An instruction on a lesser offense is not proper unless it is impossible to commit the greater without first committing the lesser, for otherwise the lesser is not properly a lesser offense to the greater. U. S. v. Eisenberg, 469 F.2d 156, 162[13] (8th Cir. 1972).

The test to determine if one offense is "necessarily" included in another has been described by our Supreme Court as follows: "If the greater of two offenses includes all the legal and factual elements of the lesser, the greater includes the lesser; but if the lesser offense requires the inclusion of some necessary element not so included in the greater offense, the lesser is not generally included in the greater." State v. Amsden, 299 S.W.2d 498, 504[11, 12] (Mo.1957); see *516 also State v. Friedman, 398 S.W.2d 37, 40[4] (Mo.App.1965).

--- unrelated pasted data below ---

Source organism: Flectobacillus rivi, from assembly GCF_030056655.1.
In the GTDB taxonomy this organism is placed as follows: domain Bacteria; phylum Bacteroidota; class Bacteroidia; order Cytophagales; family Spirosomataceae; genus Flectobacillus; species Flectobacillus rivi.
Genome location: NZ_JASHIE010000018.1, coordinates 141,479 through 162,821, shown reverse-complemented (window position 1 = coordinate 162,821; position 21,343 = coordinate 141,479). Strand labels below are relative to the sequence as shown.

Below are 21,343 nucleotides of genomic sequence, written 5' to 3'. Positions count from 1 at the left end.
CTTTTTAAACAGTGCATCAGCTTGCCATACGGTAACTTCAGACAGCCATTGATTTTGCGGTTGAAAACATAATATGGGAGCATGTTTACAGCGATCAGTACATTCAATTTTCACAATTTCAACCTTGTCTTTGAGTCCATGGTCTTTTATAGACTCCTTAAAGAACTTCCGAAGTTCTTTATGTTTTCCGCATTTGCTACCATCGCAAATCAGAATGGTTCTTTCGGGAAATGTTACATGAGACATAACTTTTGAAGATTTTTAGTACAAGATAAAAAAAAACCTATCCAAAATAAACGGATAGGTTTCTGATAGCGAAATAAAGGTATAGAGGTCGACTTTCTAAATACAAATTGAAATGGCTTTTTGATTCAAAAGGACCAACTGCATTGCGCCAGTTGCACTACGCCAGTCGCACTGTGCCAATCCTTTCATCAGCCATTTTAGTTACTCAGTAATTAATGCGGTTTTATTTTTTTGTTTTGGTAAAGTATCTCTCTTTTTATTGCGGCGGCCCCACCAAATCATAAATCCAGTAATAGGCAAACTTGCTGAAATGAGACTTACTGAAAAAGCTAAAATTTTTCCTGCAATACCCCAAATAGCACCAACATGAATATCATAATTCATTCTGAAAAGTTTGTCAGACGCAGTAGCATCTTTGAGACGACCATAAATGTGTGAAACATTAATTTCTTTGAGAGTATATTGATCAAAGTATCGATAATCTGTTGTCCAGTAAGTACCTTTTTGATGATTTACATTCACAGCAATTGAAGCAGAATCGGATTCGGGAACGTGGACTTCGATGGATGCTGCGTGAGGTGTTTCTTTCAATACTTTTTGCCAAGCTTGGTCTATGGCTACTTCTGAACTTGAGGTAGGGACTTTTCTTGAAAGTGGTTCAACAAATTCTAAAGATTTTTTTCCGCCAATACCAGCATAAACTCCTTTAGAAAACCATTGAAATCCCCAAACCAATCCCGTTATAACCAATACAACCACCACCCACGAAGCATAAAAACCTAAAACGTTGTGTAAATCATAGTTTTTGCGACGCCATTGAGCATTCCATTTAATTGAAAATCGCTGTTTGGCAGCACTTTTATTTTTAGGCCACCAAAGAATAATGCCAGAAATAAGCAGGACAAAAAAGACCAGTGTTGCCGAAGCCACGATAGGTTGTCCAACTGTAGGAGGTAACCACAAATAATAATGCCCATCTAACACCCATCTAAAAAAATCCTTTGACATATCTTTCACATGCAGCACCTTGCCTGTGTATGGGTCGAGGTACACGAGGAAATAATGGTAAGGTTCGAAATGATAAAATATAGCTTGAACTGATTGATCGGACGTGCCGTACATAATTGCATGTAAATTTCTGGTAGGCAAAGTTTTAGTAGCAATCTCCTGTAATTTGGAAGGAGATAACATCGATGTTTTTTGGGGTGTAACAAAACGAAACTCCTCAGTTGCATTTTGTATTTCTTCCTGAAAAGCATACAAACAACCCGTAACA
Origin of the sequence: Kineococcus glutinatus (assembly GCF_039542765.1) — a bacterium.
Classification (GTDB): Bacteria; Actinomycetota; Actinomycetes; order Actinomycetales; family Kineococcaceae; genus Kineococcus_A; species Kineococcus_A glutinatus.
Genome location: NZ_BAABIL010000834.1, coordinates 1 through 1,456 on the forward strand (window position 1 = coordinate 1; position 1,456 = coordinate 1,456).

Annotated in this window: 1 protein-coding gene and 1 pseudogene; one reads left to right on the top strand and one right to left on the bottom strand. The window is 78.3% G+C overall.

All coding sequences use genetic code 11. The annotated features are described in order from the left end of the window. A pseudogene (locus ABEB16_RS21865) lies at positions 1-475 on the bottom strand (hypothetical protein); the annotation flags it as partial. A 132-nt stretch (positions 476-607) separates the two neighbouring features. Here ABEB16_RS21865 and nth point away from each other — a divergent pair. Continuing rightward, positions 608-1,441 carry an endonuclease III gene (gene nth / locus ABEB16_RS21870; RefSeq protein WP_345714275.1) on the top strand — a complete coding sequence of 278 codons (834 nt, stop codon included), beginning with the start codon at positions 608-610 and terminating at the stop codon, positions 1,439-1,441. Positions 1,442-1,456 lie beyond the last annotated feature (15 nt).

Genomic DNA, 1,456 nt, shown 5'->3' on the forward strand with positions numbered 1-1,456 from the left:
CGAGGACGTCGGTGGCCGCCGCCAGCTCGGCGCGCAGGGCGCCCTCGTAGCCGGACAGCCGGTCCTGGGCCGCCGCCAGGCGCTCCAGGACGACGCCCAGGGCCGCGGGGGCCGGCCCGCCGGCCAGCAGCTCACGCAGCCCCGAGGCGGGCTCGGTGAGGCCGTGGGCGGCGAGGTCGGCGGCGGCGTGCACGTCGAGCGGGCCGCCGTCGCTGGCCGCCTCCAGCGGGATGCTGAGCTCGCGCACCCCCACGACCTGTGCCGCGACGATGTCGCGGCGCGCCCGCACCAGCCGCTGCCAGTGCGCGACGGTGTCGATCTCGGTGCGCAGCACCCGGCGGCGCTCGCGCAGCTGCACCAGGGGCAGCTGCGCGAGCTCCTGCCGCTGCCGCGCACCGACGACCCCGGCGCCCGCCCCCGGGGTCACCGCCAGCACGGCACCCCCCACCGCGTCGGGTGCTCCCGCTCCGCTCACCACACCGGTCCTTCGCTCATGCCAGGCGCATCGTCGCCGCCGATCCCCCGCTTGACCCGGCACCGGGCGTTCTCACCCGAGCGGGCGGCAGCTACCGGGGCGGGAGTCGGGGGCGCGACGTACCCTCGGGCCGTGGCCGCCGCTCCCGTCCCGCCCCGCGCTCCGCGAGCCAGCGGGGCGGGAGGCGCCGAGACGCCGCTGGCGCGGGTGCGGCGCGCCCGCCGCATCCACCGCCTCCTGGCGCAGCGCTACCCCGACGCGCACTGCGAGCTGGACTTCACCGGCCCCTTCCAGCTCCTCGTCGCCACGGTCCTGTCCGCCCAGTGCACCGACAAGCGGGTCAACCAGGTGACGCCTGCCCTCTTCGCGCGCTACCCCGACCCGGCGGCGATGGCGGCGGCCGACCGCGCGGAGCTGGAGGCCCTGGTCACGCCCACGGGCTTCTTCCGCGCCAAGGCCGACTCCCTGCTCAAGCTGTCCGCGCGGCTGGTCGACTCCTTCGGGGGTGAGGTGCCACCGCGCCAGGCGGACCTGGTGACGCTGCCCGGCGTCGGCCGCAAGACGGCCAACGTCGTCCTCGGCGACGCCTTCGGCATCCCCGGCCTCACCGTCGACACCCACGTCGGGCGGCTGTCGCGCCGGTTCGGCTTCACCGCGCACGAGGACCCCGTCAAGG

Defendant was charged and tried for Burglary Second Degree under § 560.070. The "lesser" offense which defendant contends should have been instructed upon, is the wrongful breaking into or entering of a church in the manner prescribed by § 560.090, RSMo.1969.[1] This statute is designed to protect school or church property against trespassers who, "without permission, make use of these buildings for camping or some other purpose not in itself criminal." State v. Stewart, 329 Mo. 265, 44 S.W.2d 100, 102 (1931). This statute is not exclusive and does not take school and church buildings beyond the purview of the section on Second Degree Burglary, § 560.070 which provides: